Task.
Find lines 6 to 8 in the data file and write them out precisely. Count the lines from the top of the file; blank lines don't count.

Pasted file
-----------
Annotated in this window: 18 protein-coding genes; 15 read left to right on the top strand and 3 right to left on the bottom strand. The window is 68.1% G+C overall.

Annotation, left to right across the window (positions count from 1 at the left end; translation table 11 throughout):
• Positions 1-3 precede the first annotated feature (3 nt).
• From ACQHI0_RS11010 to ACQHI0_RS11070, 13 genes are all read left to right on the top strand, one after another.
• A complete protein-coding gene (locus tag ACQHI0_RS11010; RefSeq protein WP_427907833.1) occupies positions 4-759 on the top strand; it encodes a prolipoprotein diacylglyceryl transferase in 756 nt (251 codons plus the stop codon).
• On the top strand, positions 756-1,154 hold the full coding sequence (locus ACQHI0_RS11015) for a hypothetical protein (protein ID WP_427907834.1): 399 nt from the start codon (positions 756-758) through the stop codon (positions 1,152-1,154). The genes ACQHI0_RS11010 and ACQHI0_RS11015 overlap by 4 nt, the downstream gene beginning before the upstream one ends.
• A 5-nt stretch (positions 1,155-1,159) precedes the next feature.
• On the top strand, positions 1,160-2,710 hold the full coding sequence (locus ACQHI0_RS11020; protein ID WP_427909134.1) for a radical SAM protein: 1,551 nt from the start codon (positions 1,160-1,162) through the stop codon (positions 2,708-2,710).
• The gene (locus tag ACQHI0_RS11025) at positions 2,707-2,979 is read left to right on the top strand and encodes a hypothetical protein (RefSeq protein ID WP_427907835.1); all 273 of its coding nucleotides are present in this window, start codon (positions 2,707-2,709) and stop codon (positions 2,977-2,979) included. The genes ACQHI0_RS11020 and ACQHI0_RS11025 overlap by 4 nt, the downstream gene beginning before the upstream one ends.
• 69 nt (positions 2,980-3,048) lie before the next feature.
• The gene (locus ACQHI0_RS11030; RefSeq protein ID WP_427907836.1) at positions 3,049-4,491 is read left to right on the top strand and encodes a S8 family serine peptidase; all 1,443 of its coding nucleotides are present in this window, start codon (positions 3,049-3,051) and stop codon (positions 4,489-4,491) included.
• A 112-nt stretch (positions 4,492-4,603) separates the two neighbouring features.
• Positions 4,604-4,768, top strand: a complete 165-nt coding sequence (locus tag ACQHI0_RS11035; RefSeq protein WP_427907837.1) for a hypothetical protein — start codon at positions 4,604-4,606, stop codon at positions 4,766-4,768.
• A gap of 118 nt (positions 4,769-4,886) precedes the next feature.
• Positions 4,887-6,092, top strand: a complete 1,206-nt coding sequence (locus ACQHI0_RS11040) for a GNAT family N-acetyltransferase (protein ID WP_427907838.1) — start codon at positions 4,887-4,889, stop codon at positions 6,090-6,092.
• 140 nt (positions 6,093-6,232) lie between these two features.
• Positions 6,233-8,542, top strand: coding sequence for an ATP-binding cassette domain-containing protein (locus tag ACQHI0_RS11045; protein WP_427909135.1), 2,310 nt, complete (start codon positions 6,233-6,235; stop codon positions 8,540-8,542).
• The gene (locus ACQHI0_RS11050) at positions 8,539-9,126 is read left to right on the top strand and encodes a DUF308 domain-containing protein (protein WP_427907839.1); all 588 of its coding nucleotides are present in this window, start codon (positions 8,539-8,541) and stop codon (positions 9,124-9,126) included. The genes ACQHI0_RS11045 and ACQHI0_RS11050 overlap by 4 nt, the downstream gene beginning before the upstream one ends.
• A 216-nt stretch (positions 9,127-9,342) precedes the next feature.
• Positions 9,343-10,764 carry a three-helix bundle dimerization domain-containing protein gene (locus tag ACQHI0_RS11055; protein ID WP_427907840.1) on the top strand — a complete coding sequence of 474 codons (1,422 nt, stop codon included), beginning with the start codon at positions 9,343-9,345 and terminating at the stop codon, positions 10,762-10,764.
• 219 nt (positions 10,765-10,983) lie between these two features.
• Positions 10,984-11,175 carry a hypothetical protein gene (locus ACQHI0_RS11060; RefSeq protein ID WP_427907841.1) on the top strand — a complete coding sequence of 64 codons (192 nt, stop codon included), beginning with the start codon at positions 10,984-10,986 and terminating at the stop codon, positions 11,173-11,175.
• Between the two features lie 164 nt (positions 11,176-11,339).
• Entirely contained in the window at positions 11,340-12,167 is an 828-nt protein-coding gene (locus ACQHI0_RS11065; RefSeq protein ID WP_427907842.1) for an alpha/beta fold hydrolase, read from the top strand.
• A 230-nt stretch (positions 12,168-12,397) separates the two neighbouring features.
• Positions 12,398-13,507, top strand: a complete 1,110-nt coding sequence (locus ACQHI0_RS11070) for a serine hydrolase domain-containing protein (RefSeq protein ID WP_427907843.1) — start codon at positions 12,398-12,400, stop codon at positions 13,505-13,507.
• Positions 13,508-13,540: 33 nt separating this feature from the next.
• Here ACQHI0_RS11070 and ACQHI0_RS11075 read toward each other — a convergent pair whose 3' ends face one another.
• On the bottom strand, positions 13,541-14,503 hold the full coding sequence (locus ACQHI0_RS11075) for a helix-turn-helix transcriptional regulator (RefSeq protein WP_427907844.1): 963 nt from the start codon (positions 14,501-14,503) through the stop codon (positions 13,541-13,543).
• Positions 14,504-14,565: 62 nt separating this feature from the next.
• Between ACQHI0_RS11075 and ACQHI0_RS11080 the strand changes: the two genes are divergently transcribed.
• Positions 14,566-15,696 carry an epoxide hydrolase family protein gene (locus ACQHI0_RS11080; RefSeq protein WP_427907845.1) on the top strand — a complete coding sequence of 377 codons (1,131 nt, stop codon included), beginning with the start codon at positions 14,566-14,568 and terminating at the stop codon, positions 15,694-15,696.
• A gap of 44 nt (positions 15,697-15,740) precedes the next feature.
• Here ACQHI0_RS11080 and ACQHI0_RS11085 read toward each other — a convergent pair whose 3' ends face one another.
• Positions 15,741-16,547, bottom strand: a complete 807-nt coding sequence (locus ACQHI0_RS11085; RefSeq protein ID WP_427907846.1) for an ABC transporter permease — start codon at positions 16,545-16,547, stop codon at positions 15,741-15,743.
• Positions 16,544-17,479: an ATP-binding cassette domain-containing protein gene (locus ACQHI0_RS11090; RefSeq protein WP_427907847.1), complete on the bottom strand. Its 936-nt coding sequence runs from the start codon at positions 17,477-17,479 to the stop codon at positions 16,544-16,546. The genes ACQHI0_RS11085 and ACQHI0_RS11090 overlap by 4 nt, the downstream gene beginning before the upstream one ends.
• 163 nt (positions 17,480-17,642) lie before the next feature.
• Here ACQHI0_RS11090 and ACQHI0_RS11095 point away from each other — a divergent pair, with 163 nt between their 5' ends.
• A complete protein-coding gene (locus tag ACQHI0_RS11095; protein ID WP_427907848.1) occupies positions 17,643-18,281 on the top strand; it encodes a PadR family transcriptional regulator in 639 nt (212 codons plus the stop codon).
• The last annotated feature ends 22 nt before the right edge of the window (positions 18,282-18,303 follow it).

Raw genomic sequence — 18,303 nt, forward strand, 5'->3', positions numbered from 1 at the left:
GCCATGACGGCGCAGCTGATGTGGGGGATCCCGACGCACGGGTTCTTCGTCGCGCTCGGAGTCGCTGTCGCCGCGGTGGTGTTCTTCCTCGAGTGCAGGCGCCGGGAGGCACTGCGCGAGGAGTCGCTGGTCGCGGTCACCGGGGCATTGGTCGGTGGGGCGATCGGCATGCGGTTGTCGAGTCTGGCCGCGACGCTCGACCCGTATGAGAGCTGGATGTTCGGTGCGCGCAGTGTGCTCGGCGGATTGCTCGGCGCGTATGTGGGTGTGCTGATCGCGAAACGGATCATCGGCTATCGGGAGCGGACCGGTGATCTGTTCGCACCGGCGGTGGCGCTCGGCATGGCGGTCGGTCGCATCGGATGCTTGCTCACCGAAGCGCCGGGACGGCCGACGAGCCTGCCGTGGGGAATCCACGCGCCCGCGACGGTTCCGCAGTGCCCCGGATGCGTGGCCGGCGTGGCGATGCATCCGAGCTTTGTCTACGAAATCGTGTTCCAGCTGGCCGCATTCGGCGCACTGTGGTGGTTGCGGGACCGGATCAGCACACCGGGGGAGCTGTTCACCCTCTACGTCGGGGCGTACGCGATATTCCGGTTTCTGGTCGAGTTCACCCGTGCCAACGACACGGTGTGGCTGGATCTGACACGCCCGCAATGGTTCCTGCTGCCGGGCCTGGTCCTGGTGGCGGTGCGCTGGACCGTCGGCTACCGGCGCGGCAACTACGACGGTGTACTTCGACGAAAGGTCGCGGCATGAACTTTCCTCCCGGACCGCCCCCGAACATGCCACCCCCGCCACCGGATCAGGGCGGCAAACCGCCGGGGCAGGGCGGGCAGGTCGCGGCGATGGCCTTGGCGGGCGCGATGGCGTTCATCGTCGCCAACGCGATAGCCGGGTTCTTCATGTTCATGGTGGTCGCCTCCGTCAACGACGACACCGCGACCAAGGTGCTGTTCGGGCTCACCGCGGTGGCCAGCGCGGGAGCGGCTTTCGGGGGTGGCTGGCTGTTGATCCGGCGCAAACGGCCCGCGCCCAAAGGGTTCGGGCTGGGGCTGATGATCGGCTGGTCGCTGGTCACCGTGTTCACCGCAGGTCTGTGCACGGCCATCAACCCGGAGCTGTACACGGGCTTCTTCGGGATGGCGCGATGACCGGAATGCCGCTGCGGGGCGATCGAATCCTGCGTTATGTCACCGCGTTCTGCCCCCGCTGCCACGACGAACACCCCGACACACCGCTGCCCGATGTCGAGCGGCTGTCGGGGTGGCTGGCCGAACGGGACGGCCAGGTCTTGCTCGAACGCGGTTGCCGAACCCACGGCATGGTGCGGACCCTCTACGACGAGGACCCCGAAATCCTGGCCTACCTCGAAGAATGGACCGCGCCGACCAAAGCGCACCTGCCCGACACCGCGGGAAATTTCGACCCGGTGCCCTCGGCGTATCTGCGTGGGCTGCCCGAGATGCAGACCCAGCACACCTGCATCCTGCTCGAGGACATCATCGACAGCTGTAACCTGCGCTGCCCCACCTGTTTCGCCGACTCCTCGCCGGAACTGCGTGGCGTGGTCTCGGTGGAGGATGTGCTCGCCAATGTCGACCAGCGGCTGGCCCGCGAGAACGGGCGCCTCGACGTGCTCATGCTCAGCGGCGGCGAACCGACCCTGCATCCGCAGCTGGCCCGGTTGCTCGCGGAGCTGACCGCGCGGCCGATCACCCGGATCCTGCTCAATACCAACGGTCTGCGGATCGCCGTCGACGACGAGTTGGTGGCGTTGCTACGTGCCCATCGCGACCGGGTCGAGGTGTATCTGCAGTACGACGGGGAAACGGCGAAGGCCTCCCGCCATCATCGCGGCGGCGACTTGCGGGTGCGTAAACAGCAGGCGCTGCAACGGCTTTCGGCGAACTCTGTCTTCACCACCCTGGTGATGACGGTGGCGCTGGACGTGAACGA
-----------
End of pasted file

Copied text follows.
• On the top strand, positions 756-1,154 hold the full coding sequence (locus ACQHI0_RS11015) for a hypothetical protein (protein ID WP_427907834.1): 399 nt from the start codon (positions 756-758) through the stop codon (positions 1,152-1,154). The genes ACQHI0_RS11010 and ACQHI0_RS11015 overlap by 4 nt, the downstream gene beginning before the upstream one ends.
• A 5-nt stretch (positions 1,155-1,159) precedes the next feature.
• On the top strand, positions 1,160-2,710 hold the full coding sequence (locus ACQHI0_RS11020; protein ID WP_427909134.1) for a radical SAM protein: 1,551 nt from the start codon (positions 1,160-1,162) through the stop codon (positions 2,708-2,710).